Private Poulter, who was acting as a stretcher bearer at Erquinghem, Lys, France, on 10th April 1918, carried severely wounded men, on 10 occasions, through extremely heavy artillery and machine-gun fire. Whilst he was carrying them, two of the wounded, were hit a second time. After a withdrawal over the river had been ordered, Private Poulter, in full view of the enemy, returned to carry back another wounded man, who had been left behind. He bandaged 40 wounded men, under fire from the enemy, and he was seriously wounded himself whilst attempting another rescue in the face of the enemy.
* West Riding.
Additional information:. 24066, Private POULTER was one of nine sons, all of whom, saw service in the European War (WWI).
An account of a presentation to Private Poulter states, "In the Hospital Square of the Stamford Road Military Hospital, Norbury, London, yesterday, Mr H T Kemp, K.C. Recorder of Hull, who was the chairman of the Society of Yorkshireman in London, presented, on behalf of that institution, a silver watch to Private Arthur Poulter VC. 1/4th West Riding Regiment........."

PRAKASH SINGH. (reg No. 999).
Jemadar *. 4th/13th Frontier Force Rifles. Indian Army.
London Gazetted on the 1st May 1945.
Born on 1st July 1919 at Kahna Chak Village, in the Kathua District of Kashmir, India.
Killed in action on 17th February 1945 at Kanlan Ywathit, Burma.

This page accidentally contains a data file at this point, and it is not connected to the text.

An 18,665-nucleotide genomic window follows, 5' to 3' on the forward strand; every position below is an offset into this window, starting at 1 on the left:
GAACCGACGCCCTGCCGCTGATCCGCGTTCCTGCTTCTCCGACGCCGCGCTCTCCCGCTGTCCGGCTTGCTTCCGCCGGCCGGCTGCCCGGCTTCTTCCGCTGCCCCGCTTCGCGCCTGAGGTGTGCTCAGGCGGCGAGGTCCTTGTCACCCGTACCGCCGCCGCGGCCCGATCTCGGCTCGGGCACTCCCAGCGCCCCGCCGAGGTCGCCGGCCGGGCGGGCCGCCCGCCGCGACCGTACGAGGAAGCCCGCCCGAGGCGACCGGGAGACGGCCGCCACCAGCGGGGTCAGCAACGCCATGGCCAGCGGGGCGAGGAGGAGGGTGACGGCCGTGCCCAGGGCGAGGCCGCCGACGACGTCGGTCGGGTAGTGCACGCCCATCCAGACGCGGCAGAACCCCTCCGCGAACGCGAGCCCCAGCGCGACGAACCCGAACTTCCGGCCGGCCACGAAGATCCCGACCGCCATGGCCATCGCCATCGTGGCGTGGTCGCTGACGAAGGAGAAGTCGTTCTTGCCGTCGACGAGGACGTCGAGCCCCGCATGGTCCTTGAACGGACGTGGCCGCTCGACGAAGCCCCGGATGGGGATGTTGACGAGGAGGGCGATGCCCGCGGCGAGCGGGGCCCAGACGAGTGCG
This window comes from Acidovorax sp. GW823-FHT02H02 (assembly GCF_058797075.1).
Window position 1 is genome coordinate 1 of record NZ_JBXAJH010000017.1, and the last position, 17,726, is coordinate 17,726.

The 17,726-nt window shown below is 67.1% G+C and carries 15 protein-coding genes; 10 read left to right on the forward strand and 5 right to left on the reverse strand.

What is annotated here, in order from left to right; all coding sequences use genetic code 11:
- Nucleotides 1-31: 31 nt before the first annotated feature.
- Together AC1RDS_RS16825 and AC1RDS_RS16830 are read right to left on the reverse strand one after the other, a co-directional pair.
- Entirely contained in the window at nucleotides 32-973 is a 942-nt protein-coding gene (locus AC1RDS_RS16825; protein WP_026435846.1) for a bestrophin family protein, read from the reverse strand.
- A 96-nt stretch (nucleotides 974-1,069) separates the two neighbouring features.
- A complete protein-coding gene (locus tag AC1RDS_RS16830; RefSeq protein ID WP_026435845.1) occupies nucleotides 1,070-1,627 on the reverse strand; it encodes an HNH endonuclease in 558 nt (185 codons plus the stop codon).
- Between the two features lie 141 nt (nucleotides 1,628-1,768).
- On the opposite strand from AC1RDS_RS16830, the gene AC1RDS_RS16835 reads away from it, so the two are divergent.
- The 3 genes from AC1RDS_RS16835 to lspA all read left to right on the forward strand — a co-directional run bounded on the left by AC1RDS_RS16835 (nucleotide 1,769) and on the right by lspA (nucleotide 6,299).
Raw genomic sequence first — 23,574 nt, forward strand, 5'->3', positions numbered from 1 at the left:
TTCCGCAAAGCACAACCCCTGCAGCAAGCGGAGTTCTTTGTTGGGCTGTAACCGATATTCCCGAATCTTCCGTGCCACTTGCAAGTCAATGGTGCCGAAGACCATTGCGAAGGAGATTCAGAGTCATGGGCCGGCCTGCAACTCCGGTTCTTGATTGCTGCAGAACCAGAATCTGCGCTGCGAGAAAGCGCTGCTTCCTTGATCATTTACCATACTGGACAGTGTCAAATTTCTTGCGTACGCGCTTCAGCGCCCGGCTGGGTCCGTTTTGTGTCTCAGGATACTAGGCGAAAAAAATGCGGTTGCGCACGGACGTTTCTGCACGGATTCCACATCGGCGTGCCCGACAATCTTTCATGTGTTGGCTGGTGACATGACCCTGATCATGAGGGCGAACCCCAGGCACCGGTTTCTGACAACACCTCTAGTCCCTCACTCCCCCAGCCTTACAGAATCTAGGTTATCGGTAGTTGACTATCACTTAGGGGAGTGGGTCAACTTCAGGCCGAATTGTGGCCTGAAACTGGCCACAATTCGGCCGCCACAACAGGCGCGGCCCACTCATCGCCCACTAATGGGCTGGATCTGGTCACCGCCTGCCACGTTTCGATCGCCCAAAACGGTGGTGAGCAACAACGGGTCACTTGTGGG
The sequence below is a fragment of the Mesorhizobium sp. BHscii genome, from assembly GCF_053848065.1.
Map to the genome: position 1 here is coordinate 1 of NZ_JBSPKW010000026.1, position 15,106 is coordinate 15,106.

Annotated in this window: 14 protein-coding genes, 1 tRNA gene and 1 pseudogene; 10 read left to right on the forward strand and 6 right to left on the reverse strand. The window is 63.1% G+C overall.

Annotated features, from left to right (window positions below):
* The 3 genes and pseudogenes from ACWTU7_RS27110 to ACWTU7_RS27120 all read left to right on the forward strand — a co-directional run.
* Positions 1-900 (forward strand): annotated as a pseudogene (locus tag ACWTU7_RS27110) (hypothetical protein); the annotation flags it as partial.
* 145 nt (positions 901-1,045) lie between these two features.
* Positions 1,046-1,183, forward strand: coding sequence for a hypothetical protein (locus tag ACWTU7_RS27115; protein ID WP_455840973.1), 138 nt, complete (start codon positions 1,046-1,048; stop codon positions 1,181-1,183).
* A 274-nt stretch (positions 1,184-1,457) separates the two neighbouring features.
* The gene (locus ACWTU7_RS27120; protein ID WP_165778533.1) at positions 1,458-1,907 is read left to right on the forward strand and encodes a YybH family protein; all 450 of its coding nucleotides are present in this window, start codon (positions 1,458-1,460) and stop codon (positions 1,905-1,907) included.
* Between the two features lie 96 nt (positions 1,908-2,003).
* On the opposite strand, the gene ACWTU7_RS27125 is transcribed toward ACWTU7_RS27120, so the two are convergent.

Memorial on Rangoon Memorial, Burma.
Digest of Citation reads:
Jemadar Prakash Singh was commanding a platoon which was taking the main weight of fierce enemy attacks at Kanlan Ywathit, Burma on the 16th/17th February 1945. He was relieved of his command when he was wounded in both ankles, however, when his second in command was also wounded, he took command once more after crawling back, directed operations and give inspiration to his men. He was wounded again in both legs, in spite of this he continued to direct the defence by dragging himself, from one place to another, by using his hands. Wounded for a third time, this time mortally, he shouted the Dogra war-cry, inspiring his company in such a manner that they rose and finally drove off the enemy.
* Lieutenant (Q G O)

Second Lieutenant. Corps of Indian Engineers. *
London Gazetted on 10th June 1941.
Born on 14th October 1918 at Bhagat Kot, Mussourie, India.
Died on 23rd May 1975 at Delhi, India.
Memorial not known.
Digest of Citation reads:.